Sunday, April 11, 2021


I am a huge fan of Tina Turner.

She has an amazing voice, with a presence on stage that could move mountains.

She is a singer, songwriter, dancer and actress. Now retired, her career spanned some 6 decades, with well-known early hits including “Proud Mary,” “Better Be Good To Me,” and “Addicted To Love." Later she blew up the charts with “What’s Love Got to Do With It,” “Private Dancer,” and “The Best.” She has won Grammys for Best Song and Best Female Rock Vocal Performer, Lifetime Achievement awards, an NAACP Image Award for Outstanding Actress in the motion picture “Mad Max Beyond Thunderdome” and another 50 or more nominations/awards/accolades for all kinds of work. 

Born Anna May Bullock, she was renamed Tina Turner by Ike, who “discovered” her by giving her a platform to sing right alongside him in his band…and then he took away her voice.

When the recent HBO documentary aired about her, during which she thanked her followers as she bid adieu from the public spotlight after 60 years, I was left heartbroken.

For the 15 years she was married to Ike – and during which they performed and raised children together – he tortured her. She endured emotional, physical, sexual and financial abuse. Her childhood was also very disturbing. Her parents were abusive, and they abandoned her when she was 11. Finally, at age 37, she mustered strength through the study of Buddhism and was able to leave Ike.

It’s hard for me to picture this woman who is bigger than life being a victim and not going after him with all that power she brought to her performances.

One of the most difficult aspects of the abuse, she stated in the documentary, was having to relive it in interviews about their separation, despite repeated requests not to be asked about it.

Yet, questions continued. One that a reporter actually asked was, “When you were married to Ike, what was the worst moment?”

On what planet is that an acceptable question?

It seems so very cruel to ask Tina to go back to that dark place to share her dreadful memories, but I wonder...What is the impact of keeping all this pain and horror private? What does it do to the abused woman? All women? Her child? All children? The abuser? All abusers? To humanity?    

Without talking about it, the abused woman’s daughter could see such acts as permissible, even by a man who supposedly loves her; her son could see this as acceptable behavior for a man, even when he loves a woman; a child could think this is normal behavior for parents, and on and on.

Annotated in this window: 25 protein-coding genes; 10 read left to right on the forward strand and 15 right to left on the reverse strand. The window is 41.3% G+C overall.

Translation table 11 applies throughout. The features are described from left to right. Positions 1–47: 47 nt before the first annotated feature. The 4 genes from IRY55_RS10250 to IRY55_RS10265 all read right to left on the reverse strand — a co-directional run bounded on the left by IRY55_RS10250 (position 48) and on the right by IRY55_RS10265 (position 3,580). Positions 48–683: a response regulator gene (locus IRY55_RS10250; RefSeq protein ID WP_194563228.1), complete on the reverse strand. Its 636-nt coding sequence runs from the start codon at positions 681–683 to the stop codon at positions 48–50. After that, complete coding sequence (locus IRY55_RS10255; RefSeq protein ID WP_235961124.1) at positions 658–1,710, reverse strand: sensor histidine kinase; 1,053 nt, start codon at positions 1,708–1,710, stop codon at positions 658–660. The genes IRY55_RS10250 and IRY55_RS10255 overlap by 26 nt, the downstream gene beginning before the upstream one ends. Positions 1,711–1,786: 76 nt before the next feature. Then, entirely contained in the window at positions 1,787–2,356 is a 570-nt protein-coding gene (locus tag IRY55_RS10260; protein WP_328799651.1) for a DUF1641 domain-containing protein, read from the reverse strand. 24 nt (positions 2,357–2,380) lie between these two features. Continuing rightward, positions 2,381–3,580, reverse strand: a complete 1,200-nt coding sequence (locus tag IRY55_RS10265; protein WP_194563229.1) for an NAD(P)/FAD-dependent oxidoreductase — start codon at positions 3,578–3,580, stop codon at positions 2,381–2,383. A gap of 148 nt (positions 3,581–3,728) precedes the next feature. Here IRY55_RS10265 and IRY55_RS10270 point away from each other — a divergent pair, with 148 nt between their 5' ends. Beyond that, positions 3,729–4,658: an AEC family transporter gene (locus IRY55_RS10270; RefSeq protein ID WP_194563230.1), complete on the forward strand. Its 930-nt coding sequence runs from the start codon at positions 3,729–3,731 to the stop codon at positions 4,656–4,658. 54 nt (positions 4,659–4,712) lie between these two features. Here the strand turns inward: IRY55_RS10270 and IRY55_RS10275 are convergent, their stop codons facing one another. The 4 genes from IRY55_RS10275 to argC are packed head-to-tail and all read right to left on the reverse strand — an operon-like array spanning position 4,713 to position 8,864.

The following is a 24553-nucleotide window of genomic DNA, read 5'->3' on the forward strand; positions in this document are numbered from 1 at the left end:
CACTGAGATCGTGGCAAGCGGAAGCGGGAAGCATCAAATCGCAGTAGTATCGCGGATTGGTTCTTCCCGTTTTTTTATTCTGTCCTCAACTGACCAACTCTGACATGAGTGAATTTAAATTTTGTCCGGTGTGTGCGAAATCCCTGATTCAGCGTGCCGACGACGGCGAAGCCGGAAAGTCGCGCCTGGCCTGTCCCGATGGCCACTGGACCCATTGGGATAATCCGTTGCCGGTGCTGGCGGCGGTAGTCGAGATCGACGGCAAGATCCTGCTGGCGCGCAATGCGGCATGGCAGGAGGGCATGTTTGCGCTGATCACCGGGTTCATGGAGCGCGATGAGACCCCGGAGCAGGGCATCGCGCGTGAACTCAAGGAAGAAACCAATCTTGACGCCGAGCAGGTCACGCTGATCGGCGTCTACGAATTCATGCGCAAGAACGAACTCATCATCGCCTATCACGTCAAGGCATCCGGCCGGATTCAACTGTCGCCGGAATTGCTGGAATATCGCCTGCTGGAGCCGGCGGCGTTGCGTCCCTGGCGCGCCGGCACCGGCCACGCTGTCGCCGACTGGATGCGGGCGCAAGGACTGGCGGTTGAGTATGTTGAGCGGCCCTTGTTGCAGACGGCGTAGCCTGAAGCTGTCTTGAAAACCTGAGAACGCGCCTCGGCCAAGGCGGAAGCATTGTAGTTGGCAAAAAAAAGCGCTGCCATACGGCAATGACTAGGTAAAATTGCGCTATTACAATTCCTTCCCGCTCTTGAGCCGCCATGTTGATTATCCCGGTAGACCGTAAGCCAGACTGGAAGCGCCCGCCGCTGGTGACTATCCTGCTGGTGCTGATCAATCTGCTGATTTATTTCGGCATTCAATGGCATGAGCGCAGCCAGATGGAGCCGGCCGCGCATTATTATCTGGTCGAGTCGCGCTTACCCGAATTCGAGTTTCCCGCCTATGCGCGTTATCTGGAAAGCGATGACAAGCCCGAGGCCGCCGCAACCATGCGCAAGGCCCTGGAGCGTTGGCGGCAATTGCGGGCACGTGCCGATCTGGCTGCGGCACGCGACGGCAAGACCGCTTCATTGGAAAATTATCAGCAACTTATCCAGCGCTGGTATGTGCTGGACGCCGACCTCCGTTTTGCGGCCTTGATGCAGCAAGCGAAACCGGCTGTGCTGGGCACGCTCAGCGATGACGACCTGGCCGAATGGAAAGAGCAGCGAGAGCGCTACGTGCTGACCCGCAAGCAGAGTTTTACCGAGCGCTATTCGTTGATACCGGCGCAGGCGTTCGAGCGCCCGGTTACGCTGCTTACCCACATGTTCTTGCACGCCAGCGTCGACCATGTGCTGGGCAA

I would hope that the abused victim would be able to open up to someone, learn of her options, get some assistance, and free herself from this harmful reality. She will continue to suffer immeasurably either way—keeping it private or sharing the details—but I have to believe that keeping those emotions simmering within is not the way to go. As for the abuser, he must be held accountable, whatever that entails.

However, since I have not been in her position, I have no idea if I would have been able to talk about such horrendous experiences - during or after.   

I have been using gender-specific pronouns but, in reality, anyone can be an abuser or be the abused.

While I am still cringing at the reporter’s question to Tina, I do think that, as a society, it’s better for us to be aware of the danger that can and may lurk behind closed doors so that the abused in particular knows it doesn’t have to be that way. 



  1. It is amazing how we could look at someone like Tina from our position and think how amazing she is and how glamorous her life must be with her beautiful voice and successful singing career - while all of this is going on in secretly in the background. I hope her documentary is a voice for others who may be going through something similar and encourages them to get out of a situation that is not healthy or safe. No one deserves to live life this way.

  2. I haven’t seen this documentary yet, but plan on watching. Dave often comments on famous people and how they have it all; talent, money, looks, etc... I always return with the fact that we don’t know what their lives are really like. Even if they have a happy marriage or family situation, they still have to spend a lot of their time on the road; missing countless holidays and family celebrations that we all take for granted.

    I know your blog was more specifically focused on abuse, and I agree with everything you wrote, but it did bring to mind that just because people have fame and money, we shouldn’t assume their lives are wonderful, even if they are giving us that impression on camera.

    Very thought provoking blog, Judy

  3. your instinct in writing this piece is on point! My alcoholic Father verbally abused my mother & three sisters. I was a year old when he abandoned our family, so I have no memories of him..fortunately for me! But my mother & 2 sisters refuse to talk about it when I counseling, no healing’s sad. great for thought!👍🏽